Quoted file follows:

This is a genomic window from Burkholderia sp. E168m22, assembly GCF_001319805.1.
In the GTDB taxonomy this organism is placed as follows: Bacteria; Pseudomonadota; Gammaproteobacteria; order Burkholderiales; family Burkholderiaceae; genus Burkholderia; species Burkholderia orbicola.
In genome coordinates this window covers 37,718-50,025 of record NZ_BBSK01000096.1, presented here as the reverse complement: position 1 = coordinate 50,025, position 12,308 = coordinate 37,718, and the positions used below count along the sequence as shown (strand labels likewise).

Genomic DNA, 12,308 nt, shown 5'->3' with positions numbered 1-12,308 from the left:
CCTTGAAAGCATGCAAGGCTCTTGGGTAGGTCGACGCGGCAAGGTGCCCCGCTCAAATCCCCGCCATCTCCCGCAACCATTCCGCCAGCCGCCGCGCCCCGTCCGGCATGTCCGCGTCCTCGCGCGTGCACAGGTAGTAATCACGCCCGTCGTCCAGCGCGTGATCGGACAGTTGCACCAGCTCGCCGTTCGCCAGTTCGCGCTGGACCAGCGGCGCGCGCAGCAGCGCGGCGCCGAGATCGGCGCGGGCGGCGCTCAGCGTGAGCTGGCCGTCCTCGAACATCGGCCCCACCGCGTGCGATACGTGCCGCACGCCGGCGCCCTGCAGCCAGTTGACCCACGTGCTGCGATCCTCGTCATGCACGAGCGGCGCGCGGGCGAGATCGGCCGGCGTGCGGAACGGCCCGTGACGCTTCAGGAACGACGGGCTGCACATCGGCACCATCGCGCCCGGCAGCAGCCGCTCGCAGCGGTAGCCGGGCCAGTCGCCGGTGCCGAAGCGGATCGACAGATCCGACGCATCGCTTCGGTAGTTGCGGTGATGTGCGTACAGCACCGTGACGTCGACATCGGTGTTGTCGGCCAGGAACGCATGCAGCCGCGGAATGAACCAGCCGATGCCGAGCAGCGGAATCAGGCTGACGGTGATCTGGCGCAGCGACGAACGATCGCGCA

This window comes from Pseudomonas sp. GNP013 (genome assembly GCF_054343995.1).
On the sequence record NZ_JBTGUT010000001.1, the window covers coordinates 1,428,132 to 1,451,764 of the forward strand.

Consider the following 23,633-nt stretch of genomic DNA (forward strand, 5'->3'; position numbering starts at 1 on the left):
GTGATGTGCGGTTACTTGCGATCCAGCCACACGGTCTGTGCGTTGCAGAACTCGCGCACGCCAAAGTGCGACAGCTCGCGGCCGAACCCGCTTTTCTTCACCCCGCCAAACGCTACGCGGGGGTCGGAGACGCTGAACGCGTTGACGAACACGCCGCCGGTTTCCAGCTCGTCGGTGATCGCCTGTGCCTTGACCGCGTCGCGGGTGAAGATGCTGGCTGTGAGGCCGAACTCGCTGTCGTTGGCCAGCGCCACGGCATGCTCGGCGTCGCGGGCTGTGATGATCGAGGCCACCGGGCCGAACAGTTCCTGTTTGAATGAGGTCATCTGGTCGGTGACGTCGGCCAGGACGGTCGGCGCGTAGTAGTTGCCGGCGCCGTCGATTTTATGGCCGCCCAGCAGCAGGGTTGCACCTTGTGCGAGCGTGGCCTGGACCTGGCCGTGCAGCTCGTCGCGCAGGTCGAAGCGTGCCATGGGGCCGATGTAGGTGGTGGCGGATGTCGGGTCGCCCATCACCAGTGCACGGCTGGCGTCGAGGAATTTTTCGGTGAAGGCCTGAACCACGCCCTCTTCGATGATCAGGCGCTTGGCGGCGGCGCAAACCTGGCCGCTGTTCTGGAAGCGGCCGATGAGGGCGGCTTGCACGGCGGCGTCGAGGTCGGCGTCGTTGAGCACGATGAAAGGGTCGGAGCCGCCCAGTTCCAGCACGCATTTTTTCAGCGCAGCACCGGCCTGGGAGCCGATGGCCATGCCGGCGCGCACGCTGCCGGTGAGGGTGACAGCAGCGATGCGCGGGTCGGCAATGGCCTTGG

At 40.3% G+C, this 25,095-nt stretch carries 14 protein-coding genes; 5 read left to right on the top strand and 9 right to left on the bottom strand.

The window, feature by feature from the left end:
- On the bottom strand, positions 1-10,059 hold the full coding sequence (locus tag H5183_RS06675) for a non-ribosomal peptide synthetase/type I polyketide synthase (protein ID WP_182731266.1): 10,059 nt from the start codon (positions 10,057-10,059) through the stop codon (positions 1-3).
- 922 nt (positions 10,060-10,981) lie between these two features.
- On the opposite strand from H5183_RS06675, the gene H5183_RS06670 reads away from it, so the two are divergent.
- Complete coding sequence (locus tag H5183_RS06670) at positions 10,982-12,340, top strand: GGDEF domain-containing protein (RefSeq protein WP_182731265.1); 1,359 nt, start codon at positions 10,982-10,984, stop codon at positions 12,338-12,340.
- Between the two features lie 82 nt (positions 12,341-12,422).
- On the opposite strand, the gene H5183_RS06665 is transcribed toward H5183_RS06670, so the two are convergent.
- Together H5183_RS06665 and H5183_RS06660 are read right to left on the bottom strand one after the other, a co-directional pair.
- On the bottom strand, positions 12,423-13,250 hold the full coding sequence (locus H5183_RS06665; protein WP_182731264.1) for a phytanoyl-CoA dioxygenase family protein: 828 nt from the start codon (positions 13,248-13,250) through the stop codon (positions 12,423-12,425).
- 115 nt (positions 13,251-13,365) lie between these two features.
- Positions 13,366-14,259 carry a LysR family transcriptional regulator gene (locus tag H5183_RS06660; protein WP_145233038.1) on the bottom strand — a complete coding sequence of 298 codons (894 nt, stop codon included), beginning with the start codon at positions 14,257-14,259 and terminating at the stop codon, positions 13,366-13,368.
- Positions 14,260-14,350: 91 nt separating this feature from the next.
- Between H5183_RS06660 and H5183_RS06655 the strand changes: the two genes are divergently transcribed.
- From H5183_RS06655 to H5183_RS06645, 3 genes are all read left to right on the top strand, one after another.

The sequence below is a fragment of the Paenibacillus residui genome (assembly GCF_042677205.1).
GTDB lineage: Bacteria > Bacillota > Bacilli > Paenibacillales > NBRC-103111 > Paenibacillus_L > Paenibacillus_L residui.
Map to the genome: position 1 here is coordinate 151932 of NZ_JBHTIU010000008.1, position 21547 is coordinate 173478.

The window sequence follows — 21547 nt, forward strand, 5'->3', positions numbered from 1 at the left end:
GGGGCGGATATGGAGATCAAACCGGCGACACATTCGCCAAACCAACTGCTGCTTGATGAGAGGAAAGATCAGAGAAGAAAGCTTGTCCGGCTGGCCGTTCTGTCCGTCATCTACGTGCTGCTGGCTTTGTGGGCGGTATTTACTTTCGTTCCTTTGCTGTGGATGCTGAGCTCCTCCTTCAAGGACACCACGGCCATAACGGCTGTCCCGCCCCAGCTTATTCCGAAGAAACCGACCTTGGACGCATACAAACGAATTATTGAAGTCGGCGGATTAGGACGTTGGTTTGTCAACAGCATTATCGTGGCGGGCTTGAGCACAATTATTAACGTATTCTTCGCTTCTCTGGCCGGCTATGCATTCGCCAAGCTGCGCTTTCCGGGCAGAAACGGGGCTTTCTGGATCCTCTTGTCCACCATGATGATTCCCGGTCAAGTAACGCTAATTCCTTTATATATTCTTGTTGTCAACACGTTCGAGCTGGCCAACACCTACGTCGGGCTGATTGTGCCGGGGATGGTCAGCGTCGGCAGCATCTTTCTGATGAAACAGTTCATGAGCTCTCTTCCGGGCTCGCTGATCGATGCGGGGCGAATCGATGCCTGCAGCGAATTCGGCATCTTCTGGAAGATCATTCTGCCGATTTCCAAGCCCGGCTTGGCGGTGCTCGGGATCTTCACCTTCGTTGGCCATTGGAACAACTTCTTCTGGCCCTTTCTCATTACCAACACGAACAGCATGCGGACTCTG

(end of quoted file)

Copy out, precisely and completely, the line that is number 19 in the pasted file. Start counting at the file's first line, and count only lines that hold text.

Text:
- On the bottom strand, positions 12,423-13,250 hold the full coding sequence (locus H5183_RS06665; protein WP_182731264.1) for a phytanoyl-CoA dioxygenase family protein: 828 nt from the start codon (positions 13,248-13,250) through the stop codon (positions 12,423-12,425).